Contemporary English literature

A.Y. 2020/2021
Overall hours
Learning objectives
This course explores the various developments of contemporary English literature, starting from a methodological reflection on the area of the discipline. It provides students with cultural and literary knowledge of the period ranging from the second half of the twentieth century to the present and offers reading paths and critical analysis of texts belonging to different literary currents and trends (Postmodernism, Postcolonialism, etc.). In addition, it draws attention to the continuities and discontinuities between past and present literature, to the contamination of literary genres and to the intersections between written works and other media (cinema, television, etc.).
Expected learning outcomes
KNOWLEDGE: By the end of the course, students should be able to discuss the contents of the discipline, contextualise the literary texts included in the programme within the cultural and literary background in which they were produced, and provide critical interpretations of the literary works included in the programme. LINGUISTIC AND LITERARY ABILITIES: Students should be able to read the texts and acknowledge their linguistic complexity. Students should also be able to critically analyse the texts included in the programme and be able to connect different authors, texts and literary trends. They should demonstrate understanding of the different critical approaches and of the various levels of textual interpretation. In addition, students are expected to express themselves with clarity and precision and to use the specific terminology of the discipline correctly.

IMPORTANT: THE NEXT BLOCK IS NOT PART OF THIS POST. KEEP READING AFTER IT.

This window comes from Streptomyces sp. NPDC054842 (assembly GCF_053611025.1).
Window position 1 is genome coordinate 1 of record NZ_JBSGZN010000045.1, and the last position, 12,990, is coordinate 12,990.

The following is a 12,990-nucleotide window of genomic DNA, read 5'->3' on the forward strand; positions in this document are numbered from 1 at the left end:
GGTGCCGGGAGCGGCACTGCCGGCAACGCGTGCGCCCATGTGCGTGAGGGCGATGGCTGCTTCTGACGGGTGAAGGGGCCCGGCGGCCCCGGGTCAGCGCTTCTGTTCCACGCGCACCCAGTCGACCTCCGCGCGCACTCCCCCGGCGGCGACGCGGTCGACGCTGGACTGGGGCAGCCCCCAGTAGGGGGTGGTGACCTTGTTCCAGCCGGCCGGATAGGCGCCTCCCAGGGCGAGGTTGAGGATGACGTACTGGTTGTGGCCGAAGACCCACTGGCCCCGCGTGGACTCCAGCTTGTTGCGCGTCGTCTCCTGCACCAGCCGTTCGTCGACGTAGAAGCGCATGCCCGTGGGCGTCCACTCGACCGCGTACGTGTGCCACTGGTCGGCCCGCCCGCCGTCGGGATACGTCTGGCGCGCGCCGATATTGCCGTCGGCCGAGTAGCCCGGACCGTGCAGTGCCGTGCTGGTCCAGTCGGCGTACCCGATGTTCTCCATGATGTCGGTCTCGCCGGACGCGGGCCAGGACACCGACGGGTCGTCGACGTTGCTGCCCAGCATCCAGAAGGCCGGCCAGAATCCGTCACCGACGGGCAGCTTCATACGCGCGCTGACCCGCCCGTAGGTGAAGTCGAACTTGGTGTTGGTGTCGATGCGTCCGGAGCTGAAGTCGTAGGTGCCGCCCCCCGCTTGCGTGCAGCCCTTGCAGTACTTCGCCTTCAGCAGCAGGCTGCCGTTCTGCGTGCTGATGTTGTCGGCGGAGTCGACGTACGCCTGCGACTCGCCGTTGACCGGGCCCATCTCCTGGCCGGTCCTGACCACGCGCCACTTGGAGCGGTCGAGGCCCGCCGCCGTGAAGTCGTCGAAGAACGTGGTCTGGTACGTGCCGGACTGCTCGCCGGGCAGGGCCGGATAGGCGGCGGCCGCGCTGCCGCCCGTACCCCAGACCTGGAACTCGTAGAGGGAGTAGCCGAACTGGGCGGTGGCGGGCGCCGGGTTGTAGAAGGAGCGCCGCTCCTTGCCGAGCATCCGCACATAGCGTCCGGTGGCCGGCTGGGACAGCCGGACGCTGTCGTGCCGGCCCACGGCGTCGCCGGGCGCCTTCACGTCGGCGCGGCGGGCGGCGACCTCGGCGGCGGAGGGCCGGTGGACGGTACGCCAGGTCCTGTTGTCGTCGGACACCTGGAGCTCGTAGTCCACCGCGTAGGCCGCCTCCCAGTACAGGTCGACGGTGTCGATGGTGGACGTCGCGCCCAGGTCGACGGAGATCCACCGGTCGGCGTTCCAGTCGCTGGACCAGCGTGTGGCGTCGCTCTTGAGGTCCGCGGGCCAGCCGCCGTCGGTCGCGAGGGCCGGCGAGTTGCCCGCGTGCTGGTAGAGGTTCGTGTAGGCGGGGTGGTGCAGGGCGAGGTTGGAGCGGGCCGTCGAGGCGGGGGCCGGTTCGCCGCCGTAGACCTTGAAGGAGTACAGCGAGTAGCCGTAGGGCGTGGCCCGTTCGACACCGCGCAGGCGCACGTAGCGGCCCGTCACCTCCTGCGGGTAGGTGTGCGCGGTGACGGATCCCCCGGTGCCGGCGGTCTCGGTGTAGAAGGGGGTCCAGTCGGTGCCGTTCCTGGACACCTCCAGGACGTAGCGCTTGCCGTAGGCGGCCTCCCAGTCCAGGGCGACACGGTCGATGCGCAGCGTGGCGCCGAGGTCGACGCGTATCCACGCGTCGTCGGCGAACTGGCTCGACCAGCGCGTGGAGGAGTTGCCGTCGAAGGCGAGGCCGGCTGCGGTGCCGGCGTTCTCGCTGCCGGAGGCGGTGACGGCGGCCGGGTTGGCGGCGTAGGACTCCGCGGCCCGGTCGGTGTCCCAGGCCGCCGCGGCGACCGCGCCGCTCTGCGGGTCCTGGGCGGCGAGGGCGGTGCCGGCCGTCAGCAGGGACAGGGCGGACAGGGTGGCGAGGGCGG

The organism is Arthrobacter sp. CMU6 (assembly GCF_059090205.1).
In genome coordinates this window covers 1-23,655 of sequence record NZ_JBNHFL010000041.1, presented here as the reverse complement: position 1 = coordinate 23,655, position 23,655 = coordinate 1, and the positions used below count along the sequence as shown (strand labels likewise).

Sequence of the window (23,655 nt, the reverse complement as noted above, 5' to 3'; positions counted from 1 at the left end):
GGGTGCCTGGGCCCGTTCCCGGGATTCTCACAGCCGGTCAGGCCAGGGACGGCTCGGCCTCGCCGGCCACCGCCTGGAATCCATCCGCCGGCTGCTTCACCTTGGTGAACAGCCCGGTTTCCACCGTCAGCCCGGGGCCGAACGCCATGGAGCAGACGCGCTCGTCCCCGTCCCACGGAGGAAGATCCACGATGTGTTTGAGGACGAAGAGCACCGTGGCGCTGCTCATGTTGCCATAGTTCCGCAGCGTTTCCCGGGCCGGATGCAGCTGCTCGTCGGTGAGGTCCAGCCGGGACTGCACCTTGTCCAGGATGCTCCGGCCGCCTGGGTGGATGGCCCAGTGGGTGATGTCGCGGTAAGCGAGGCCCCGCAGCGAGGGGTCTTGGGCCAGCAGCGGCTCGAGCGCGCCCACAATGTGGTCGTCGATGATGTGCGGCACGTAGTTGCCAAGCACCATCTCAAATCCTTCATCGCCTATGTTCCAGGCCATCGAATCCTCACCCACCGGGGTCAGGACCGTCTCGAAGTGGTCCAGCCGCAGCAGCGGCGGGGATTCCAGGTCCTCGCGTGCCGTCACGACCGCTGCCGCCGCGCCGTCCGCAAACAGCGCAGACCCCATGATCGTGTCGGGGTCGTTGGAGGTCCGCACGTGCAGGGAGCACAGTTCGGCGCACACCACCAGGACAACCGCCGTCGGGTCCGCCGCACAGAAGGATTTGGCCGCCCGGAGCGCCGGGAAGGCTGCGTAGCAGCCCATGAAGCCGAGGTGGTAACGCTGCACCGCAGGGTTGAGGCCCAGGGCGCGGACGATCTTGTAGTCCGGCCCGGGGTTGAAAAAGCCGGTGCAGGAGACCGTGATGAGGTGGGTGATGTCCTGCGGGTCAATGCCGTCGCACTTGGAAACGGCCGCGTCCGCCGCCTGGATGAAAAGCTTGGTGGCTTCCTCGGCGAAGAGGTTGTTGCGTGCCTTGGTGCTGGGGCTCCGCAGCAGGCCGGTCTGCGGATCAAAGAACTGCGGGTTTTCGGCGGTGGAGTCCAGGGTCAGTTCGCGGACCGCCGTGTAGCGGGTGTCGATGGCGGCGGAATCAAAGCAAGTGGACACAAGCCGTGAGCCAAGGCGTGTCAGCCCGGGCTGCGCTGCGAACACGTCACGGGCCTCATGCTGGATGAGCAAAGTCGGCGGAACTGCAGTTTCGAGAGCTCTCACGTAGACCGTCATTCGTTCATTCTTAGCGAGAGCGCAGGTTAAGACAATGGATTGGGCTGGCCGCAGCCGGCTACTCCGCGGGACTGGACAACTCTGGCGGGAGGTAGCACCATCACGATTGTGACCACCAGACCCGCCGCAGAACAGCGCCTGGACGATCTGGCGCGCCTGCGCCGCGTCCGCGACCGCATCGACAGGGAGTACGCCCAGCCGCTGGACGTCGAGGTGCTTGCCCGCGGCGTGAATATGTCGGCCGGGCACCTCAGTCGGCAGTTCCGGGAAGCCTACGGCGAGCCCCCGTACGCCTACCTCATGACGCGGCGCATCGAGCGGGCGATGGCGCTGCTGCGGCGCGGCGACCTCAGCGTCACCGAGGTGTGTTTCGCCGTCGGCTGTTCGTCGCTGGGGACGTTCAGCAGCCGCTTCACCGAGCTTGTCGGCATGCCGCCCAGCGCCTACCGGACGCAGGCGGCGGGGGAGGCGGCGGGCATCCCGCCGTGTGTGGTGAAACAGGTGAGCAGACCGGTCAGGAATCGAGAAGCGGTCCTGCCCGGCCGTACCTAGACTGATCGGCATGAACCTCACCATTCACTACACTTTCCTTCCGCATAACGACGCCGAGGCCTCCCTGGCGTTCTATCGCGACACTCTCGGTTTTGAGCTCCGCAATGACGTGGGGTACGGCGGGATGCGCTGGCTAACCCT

Course syllabus and organization

Single session

Lesson period
First semester
Most lessons will be video recorded and uploaded on the Ariel website of the course, but also some online lessons will be taught on Microsoft Teams (at least two lessons per unit). These lessons will be recorded too and made available on Teams.
The course schedule will be published on the Ariel website at the beginning of the lessons.
All the materials used during the course will be uploaded on the Ariel website.
The oral exam will be taken on Microsoft Teams, as suggested by the University of Milan. On the website of the course all the instructions concerning exams, dates and other will be published and constantly updated.
Course syllabus
Course title: Crossing boundaries in contemporary English literature.
The course includes a general introduction concerning the definition of contemporary English literature and the analysis of some crucial notions related to English identity, the literary canon, intertextuality. The three units in which the course is divided revolve around the issue of boundaries which becomes a key metaphor for interpreting the selected literary texts. Unit A aims at investigating questions connected with the representation and reinterpretation of the past, especially wars; unit B deals with the postcolonial and cosmopolitan perspective through the examination of narrations intersecting different points of view in terms of gender and ethnicity; unit C shifts to the transition from human to posthuman and focuses on the construction of worlds exploring the limits of the human. A map of contemporary English literature will be drawn, focusing on boundaries, on their fluidity and on their crossings, and showing the challenges of the contamination and the hybridisation of cultures, languages and literary forms.
It is divided into three units:
A. Rewriting the past, redefining national identity
B. Postcolonial transitions and cosmopolitan scenes
C. Technological shifts: from human to posthuman